“So You Can’t Keep a Maid!”

A former maid tells the other side of the story.

A maid fixing her employer's hair as she sits in bed with a breakfast tray

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In the 1940s, when house servants were three times more common in American households than they are today, many homeowners complained, “You can’t get decent help these days.” Here, a former maid tells the other side of the story.

I’ve worked in kitchens from Philadelphia’s haughty Main Line to the crags and canyons of Hollywood, where the homes of the movie stars perch. And it is my forthright opinion that most women have a mean streak in them when dealing with maids.

I don’t feel like a servant. But I do feel like one when some perfectly healthy young woman steps out of her nightie and leaves it lying there on the floor for me to pick up, or when she sits at her desk and throws torn-up snips of paper on the rug instead of dropping them into the wastebasket, or when she lies in state against her pillows while I bring her breakfast on a tray and tuck a cushion in behind her back and fetch a bed jacket.

There is something un-American about this, and about the dozens of other personal services she demands as her right, simply because she happens to be able to pay for them. This isn’t the type of equality and brotherhood our men abroad are fighting for.

—“So You Can’t Keep a Maid!” by Edna Tolman, October 9, 1943

First page of the article “So You Can’t Keep a Maid!” by Edna Tolman,.
Read the original article, “So You Can’t Keep a Maid!” by Edna Tolman, that was published in the October 9, 1943 issue of the Post.

This article appears in the September/October 2018 issue of The Saturday Evening Post. Subscribe to the magazine for more art, inspiring stories, fiction, humor, and features from our archives.

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Comments

  1. I read Edna Tollman’s entire 1943 article online and was really disgusted with the downright intentional cruelty in which these women were treated by their very wealthy employers. I was tempted to say slave owners, for I’m sure there were plenty of parallells, despite the differences.

    On top of the ridiculous over work thrust upon these maids/domestic help, the female home ‘owner’ kept sticking the knife of degradation deeper and deeper, setting those ugly examples to her children (particularly daughters) to do the same, which they did.

    Reading this, I wished I (Samantha Steven’s style) could have zapped these nasty, spoiled women onto the front lines with the men fighting World War II, or some ugly, nasty time in a women’s prison! There were plenty of positions open for women too, in factories doing crucial work for the war effort I would have zapped them into, but first things first.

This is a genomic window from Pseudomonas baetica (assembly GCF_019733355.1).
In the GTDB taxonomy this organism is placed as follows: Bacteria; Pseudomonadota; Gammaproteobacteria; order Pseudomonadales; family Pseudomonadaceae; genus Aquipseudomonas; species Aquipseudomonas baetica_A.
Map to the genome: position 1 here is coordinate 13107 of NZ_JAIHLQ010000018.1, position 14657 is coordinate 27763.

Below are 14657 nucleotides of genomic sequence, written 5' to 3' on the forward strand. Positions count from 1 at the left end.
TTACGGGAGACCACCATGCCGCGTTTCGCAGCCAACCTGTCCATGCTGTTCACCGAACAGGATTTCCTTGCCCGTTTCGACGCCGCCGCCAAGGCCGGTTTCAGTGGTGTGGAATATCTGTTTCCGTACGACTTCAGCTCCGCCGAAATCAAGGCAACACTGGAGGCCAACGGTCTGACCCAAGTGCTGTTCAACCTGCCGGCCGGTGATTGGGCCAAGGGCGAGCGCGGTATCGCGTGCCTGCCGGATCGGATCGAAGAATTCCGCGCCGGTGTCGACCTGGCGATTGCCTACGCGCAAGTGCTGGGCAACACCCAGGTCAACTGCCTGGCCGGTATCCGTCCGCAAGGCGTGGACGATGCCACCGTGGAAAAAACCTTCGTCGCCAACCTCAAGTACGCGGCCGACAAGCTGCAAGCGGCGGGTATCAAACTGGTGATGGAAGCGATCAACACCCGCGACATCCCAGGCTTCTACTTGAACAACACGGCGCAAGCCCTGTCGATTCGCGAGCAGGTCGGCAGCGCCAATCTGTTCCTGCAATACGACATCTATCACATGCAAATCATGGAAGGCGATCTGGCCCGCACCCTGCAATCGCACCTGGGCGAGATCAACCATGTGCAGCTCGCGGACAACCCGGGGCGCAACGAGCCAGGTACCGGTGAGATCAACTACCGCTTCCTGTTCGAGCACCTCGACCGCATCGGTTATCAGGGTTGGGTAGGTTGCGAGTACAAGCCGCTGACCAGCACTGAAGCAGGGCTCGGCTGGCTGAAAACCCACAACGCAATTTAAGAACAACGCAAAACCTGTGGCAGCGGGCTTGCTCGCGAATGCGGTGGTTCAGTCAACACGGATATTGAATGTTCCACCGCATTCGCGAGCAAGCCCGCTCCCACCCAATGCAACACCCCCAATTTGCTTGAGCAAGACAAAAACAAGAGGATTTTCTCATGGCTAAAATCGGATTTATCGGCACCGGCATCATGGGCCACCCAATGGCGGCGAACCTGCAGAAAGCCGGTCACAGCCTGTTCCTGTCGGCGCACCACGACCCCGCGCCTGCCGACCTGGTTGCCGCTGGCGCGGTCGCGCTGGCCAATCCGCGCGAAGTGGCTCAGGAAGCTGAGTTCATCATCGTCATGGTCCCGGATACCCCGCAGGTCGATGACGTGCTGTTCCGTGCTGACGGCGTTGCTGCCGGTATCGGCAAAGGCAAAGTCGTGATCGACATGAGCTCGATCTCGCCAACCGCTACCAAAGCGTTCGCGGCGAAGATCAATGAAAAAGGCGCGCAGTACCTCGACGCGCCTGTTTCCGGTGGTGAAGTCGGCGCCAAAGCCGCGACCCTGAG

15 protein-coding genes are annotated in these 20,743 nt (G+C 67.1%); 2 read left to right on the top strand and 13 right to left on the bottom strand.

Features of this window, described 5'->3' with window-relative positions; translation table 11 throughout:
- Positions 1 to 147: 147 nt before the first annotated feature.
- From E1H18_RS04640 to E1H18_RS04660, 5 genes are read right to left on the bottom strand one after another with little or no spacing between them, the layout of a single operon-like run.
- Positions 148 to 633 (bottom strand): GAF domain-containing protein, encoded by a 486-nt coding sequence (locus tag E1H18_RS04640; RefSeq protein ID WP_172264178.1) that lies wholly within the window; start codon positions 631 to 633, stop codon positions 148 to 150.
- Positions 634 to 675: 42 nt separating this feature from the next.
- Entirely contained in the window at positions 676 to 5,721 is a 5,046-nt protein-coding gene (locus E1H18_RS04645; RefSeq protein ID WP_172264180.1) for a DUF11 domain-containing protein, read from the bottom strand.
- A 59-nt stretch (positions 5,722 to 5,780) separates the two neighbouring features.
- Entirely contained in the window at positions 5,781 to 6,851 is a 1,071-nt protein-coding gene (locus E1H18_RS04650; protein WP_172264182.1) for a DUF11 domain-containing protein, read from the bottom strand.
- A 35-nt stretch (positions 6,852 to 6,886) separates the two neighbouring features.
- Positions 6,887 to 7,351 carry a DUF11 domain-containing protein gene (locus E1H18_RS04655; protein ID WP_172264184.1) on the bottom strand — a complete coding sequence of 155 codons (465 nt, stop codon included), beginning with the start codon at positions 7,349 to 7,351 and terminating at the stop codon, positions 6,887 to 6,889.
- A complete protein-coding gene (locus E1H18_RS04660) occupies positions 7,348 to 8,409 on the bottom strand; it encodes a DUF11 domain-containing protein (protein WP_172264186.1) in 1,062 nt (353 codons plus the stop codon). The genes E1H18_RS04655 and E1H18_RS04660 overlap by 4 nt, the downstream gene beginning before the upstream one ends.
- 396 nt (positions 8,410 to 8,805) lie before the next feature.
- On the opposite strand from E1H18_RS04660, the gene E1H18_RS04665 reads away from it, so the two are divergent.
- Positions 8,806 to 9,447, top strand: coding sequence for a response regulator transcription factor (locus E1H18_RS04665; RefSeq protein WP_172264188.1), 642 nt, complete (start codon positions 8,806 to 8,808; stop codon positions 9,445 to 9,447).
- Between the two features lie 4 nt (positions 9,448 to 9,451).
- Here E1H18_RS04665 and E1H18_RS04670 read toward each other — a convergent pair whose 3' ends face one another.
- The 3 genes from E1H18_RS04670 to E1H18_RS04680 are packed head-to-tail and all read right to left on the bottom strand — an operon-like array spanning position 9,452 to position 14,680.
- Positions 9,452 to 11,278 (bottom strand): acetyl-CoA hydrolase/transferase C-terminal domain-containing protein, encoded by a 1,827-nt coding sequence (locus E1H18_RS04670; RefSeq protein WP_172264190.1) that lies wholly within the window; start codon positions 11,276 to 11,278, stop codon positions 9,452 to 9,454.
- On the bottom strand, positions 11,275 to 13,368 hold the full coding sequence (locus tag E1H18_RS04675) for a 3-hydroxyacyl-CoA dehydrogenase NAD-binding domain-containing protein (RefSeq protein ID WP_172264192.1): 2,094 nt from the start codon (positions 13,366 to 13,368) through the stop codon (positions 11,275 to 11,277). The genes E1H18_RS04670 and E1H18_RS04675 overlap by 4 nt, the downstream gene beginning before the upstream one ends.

Some prison time does seem the best first dose for these evil women. Why should the wonderful, hard working, proud to-be-an American factory women be subjected to these women? Give them a couple of weeks in the women’s prison and let them BEG to be put into the factories instead, with grueling long shifts on their feet.

    This article shows one aspect of women’s inhumanity toward other women, which has been either overlooked or intentionally “forgotten” in current times. I put comments in Ben Railton’s Oct. 9th feature on this. There’s plenty of backstabbing, undermining and harassment going on within the male and female genders, among white people with each other, blacks with each other, etc. It can often take subtle, non-obvious forms too.

    I saw a story on ’20/20′ some years ago about a former female head of HR at a company who was not married, did not have children, but kept baby pictures out on her desk of her nieces and nephews intentionally as bait to ‘trap’ a female interviewee into revealing if she had children or not since they couldn’t “ask” otherwise. On occasion, if that didn’t reveal an answer, she’d walk them to their cars with some friendly “chit chat” all the while to see if there was an infant seat inside, or any other tell-tale signs she was a mother with young children.

    If she determined the lady was a mom, she wouldn’t get a call back even if she was qualified otherwise. The reasoning was if she was a mom, she’d be calling in sick a lot due to her children or herself. It’s not right or fair, but this does go on. I’m glad in the case of domestic help nowadays it’s usually a maid that comes by for an hour or so (say) twice a month, for generally lighter work that the lady of the house really appreciates; working outside the home herself!

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